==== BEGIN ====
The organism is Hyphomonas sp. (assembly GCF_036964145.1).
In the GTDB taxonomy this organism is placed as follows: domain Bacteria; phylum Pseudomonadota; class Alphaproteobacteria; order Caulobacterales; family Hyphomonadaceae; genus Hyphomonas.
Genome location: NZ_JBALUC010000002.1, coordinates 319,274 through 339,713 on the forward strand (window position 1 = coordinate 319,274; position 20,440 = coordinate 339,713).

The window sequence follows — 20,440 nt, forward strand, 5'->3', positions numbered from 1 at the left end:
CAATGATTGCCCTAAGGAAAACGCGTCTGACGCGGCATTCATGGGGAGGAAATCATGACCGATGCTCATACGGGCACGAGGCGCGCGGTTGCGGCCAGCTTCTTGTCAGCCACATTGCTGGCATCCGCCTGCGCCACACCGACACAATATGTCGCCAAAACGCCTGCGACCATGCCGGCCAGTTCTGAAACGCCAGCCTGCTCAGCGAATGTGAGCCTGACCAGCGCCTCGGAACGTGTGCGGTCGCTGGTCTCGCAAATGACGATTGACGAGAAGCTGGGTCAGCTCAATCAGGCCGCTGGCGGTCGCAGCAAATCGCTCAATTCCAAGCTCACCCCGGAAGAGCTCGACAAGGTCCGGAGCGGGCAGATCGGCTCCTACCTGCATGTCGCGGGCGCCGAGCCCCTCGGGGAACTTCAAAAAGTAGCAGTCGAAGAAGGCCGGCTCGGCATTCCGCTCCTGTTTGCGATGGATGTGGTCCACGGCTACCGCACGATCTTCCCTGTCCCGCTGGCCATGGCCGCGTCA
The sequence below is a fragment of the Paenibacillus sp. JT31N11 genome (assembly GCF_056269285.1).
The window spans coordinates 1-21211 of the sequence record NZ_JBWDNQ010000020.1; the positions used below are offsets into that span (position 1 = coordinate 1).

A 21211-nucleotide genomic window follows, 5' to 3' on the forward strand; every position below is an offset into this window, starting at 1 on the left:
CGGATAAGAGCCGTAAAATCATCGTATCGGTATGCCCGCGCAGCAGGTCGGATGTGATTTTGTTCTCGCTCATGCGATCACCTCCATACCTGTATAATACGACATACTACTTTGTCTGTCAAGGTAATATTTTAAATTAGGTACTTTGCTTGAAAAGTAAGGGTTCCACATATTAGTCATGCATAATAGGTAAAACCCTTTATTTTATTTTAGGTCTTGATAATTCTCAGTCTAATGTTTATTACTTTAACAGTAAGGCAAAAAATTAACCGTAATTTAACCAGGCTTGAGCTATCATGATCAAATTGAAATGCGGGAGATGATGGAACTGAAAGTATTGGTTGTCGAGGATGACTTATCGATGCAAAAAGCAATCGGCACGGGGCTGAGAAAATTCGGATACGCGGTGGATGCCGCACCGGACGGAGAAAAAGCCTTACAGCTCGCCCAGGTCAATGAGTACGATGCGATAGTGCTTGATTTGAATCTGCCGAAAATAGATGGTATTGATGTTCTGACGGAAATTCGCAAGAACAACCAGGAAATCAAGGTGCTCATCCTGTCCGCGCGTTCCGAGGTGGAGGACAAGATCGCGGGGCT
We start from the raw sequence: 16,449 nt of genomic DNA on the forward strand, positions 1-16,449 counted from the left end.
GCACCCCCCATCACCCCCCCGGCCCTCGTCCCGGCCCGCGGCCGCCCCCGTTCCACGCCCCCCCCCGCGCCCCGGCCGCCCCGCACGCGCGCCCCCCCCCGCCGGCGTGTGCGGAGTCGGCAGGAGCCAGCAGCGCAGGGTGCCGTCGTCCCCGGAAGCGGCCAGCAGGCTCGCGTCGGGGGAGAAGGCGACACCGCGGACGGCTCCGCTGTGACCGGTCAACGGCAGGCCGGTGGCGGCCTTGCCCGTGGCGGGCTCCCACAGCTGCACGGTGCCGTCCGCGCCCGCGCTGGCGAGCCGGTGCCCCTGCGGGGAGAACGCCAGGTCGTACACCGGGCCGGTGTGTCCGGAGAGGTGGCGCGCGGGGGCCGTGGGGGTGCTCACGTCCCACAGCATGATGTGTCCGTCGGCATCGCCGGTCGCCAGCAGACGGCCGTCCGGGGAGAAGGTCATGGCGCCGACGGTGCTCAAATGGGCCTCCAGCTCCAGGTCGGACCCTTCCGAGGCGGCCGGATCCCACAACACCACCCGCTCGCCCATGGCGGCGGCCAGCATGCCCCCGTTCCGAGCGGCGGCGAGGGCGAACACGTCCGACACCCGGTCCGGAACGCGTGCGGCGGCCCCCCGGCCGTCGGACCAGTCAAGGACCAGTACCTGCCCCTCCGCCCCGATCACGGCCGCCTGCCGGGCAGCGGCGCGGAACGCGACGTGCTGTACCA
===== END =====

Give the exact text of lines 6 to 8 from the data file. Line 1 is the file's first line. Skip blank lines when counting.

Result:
The sequence below is a fragment of the Paenibacillus sp. JT31N11 genome (assembly GCF_056269285.1).
The window spans coordinates 1-21211 of the sequence record NZ_JBWDNQ010000020.1; the positions used below are offsets into that span (position 1 = coordinate 1).

A 21211-nucleotide genomic window follows, 5' to 3' on the forward strand; every position below is an offset into this window, starting at 1 on the left: